June 07, 2013

Plant of the month: Viburnum opulus

peachtint

Until recently, this Viburnum shrub was an unappreciated plant in my garden. I think I was too busy planning graduation parties and attending dance recitals and parent/teacher conferences. No complaints about that stage of life, and I wouldn't trade it for the world!

But because April, May, and June were always so busy, I didn't capture Viburnum opulus at its peak of beauty--when the inner florets were just breaking bud and sporting a soft peach tint.

buds

florets

The inner florets are fertile, and the outer florets are sterile, according to the Missouri Botanical Garden. I believe the variety in my garden is V. opulus var. americanum. Its synonym is V. trilobum, according to the USDA Plants Database. Common names include American Cranberrybush or Highbush Cranberry.

A few facts about this shrub:
  • Native to all of Canada and the lower 48 U.S. states, but now found mostly in the north (the European variety is very similar);
  • Hardy in USDA zones 2 to 7;
  • Prefers full sun to part shade (mine is in heavy shade);
  • Low maintenance and medium watering requirements;
  • Attracts birds and butterflies; and
  • Grows to 8 to 12 feet tall, and to the same dimensions in its spread.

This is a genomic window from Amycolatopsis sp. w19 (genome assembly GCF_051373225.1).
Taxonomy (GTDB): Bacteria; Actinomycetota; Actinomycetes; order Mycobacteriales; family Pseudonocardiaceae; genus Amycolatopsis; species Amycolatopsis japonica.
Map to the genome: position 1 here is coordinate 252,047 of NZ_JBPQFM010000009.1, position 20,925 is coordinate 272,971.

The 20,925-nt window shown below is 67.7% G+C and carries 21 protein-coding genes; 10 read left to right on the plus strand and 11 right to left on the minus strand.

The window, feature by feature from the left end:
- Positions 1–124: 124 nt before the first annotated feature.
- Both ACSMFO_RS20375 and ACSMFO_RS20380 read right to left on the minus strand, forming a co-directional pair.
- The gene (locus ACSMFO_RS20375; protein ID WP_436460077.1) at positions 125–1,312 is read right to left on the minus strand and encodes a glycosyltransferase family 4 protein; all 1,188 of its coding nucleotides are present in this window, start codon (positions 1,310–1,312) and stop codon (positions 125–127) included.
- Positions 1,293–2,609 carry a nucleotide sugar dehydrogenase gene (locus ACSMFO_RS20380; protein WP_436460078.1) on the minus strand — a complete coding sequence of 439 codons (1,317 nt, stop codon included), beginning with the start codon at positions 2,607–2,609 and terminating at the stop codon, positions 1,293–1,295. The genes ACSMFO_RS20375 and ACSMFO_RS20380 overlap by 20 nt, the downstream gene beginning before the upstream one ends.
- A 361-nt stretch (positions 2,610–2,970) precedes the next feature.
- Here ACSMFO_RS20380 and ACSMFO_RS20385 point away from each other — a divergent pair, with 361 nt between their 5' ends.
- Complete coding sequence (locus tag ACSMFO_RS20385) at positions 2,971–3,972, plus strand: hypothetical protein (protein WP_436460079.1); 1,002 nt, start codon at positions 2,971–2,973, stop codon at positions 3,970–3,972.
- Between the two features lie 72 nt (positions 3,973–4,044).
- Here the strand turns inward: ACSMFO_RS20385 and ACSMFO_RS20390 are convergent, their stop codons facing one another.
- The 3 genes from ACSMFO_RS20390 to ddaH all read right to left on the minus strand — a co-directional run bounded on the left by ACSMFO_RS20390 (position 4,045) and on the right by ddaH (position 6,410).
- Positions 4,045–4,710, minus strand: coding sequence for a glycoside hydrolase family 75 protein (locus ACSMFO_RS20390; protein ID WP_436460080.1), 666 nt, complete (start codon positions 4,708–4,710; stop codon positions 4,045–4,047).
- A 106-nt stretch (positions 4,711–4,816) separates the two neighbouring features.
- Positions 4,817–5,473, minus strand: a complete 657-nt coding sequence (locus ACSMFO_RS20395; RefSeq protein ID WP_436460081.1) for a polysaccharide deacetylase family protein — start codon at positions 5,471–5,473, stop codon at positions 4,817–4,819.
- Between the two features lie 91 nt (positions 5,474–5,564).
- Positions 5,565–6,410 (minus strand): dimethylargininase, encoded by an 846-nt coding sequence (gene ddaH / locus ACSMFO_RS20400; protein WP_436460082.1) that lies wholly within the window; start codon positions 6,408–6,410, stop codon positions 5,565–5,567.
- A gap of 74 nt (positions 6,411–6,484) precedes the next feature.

fluffy

Even as the florets fully open and wash out to a more universal white color, the blooms form a pleasant, lacy arc above the foliage.

foliage

Though it fades into the green background during the summer months, if you look closely, the foliage is beautiful in its own right--Maple-shaped and deeply veined. The leaves capture precipitation in interesting patterns.

V. trilobum berries
Public Domain: USDA-NRCS Plants Database / Herman, D.E. et al. 1996.

In the autumn, the foliage turns a reddish orange color, and bright red berries add autumn and winter interest (if the birds don't eat them first).

upright

This shrub resides in an embarrassingly unkempt section of my garden that I hope to rearrange and replant next fall or spring. Still, this Viburnum adds a touch of grace to even the most informal garden.

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Just a quick reminder that the "Lessons Learned" and "Seasonal Celebrations" memes are live until June 21, when we'll wrap up for the season! To participate, simply leave a link to your post or add your comments here. Thanks for joining in!

This post is linked to Dozens for Diana. Thanks for hosting!

35 comments:

  1. Lovely! I think I share one of these shrubs with a neighbour - I must take a closer look tomorrow. It grows over the fence. They usually prune it at the wrong time and hasn't had flowers for the last 4 years. Last year I persuaded them to leave the back end of it alone so I can enjoy the flowers.

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    1. Nice! I imagine it would be lovely draping over a fence. Frankly, I've neglected mine, but it seems to be doing OK. ;-) That garden bed will be a higher priority next year ... at least that's my plan.

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  2. next week I plan to post my June Dozen for Diana. I'll add yours.

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    1. Thanks, Diana! Can't wait to hear about the next round of favorite plants.

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    2. This comment has been removed by a blog administrator.